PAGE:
When after his studies, Mr. Navas Meeran joined the business in 1994, the turnover of the company was in the range of Rs. 10 crore. It did not take long for Navas Meeran to rework the business model and prepare for long-term growth. And, at heart of his business model, was the core competency they had built up - an efficient distribution system. Eastern Curry Powder did not remain in the league of the 'small player' for long.

The company touched a turnover of Rs. 208 crore by 2006-07, and his dream is to touch a turnover of Rs. 2500 crores for the Eastern group, which also is into readymade garments, tread rubber and pa…

Podcast with Subroto Bagchi

Knowledge Wharton has an interesting audio interview with Subroto Bagchi, Co-founder & COO of Bangalore-based IT services firm MindTree Consulting. and author of the book The High Performance Entrepreneur.

Bagchi makes several interesting points including that:

* Start-up companies should "pretend to be big" by putting in place proper processes (which he compares to plumbing/infrastructure for a large building) and governance right from the beginning.

* How MindTree's large founding team was a source of strength ("blessed with bandwidth" versus "too much overhead") since whenever one founder has some domestic issues to deal with there was someone else to take the slack. This helped the company become resilient.

* Not focusing overly on the idea versus the need to enjoy building a long-term business.

* Focusing on the "emotional infrastructure" in addition to the physical and intellectual infrastructures. The need to build all three is an o…

Knowing when - and how - to grow - by Sanjay Anandaram

“I don’t think if we’ll be able to attract him to our company as he has to take a pay-cut” is what I heard the founder and CEO of a startup say last week. He was referring to a candidate’s resume that had been sent across by a friend. The profile was terrific and seemed like the startup could certainly benefit enormously from having the candidate on board. The CEO though was troubled by the apprehension that the candidate would be unaffordable. Being cost conscious and frugal was a practiced way with this CEO and his founding team. So what is the CEO to do when he now needs experienced and specialized talent to help the organization grow?

In the period from the late 90s to the early 2000s, excess seemed to be the name of the game at startups. Fancy offices resembling space age fashion show venues, sky high salaries, perks like on-site cappuccino machines were quite common place as investors poured money into next generation internet businesses. Then the bottom fell out and everyone sta…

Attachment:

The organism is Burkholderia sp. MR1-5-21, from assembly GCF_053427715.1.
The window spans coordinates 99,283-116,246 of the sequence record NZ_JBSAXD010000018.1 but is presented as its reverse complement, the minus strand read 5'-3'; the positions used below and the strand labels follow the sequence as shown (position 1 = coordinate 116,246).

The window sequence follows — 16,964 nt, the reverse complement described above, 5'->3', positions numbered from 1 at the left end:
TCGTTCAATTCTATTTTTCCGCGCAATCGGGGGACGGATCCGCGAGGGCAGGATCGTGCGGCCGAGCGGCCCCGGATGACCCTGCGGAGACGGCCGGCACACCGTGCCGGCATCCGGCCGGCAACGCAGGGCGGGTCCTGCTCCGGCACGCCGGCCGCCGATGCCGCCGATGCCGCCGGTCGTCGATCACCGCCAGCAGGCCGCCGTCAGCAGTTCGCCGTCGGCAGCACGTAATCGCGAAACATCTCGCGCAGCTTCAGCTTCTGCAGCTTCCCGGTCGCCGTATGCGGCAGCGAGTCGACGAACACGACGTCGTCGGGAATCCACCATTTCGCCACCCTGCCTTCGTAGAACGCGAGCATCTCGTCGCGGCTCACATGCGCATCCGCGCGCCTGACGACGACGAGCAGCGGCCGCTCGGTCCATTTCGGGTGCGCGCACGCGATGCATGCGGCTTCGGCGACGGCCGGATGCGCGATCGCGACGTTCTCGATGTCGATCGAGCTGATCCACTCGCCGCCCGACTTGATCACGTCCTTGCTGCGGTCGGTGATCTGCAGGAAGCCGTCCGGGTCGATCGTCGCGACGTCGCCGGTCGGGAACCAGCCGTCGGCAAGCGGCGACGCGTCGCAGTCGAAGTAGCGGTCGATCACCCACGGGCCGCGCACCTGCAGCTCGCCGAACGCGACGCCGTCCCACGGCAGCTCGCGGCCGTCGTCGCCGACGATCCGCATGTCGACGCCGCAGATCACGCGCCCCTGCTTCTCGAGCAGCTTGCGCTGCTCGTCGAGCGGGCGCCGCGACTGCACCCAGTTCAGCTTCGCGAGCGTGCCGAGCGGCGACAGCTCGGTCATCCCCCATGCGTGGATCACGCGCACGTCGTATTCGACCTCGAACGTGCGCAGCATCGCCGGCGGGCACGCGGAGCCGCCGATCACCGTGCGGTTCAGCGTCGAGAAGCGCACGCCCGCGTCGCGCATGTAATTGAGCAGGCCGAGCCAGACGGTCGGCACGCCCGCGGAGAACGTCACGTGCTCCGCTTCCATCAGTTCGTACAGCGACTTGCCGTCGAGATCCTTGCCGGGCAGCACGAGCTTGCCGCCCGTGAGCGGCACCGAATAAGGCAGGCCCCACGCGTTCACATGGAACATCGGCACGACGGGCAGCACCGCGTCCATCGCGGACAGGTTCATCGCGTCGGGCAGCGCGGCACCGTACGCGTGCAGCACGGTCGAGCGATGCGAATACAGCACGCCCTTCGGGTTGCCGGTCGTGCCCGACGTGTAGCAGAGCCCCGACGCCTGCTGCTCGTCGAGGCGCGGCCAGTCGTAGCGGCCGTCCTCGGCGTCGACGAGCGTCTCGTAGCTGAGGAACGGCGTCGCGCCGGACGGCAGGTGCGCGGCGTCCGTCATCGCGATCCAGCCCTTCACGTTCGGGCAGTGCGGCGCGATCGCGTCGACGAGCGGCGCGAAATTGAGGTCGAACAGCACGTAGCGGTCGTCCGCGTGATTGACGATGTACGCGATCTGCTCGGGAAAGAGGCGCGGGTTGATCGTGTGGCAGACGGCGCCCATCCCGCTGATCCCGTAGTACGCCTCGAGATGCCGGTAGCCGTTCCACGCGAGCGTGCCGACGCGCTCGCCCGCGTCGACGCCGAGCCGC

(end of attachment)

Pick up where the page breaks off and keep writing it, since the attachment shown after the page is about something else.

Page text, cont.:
Update: IT Services & BPO Connect; July 12, Bangalore

Highly successful entrepreneurs and angel investors including N. S. Raghavan of Nadathur Holdings (and co-founder of Infosys), Dr. Prakash Mutalik of RelQ (which was acquired recently by EDS), Rajiv Mody of Sasken (a successful publicly-listed company) and K. Ganesh of TutorVista (who earlier co-founded BPO firm CustomerAsset and angel invested in KPO firm Marketics) share their Entrepreneurial Experiences and their Perspectives on the Future of the IT Services and BPO sectors

Other speakers include top executives from Applabs, Aspire Systems, Canaan Partners, Ernst & Young, IDG Ventures India, KPIT Cummins, KPMG, Langham Capital, Microland, MindTree, Nipuna, PharmARC, QuEST, Scope eKnowledge and Veda Corporate Advisors.

Network with successful entrepreneurs and top investors at this unique conference and get answers to key questions like:

Is scale all important?
How can SMEs survive and thrive in these sectors?
Can KPOs ever IPO?
Where are the new opportunities in IT Services?

Profile of Career Forum founder

The Starship Enterprise column in The Economic Times (not available online), featured Sujata Khanna of entrance exam training institute, Career Forum. The company, which started with just seven students in Pune, now covers over 39 cities reaching over 15,000 students.

...The most important milestone I think was in 1995 when we decided to incorporate Career Forum into a Company. This brought in a lot of professionalism and we also went for expansion.

...Strong technical network is our unique selling proposition. We have a strong ERP system running across all centres in all areas of business from distribution to logistics...

Arun Natarajan is the Founder & CEO of Venture Intelligence, the leading provider of information and networking services to the Private Equity and Venture Capital ecosystem in India. View sample issues of Venture Intelligence India newsletters and reports.

Translating VC Speak - by Sanjay Anandaram

All too often hopeful entrepreneurs approach venture capitalists (VCs) and then keep approaching them with the same set of slides. After a while, disappointment sets in. ‘VCs in India are risk averse’, ‘They do not understand my business plan’, ‘None of them have operating backgrounds so they cannot appreciate the position’ are some of the common refrains. It is, therefore, worth understanding the language used by VCs during the meetings.

“Interesting but…..”

The word ‘interesting’ has many meanings but almost certainly never means that the VC is excited. The meaning of the word varies from ‘OK, nice’ to ‘intriguing’. It is also used as a place-holder or a punctuation mark. The ‘but’ that follows is dangerous. Means the VC is not positively inclined.

“Who else have you talked to?”

This is not a general innocent question. This is a way for the VC to know who else is looking at the deal and therefore, how he or she should pace the decision-making process. If a lot of VCs have been approache…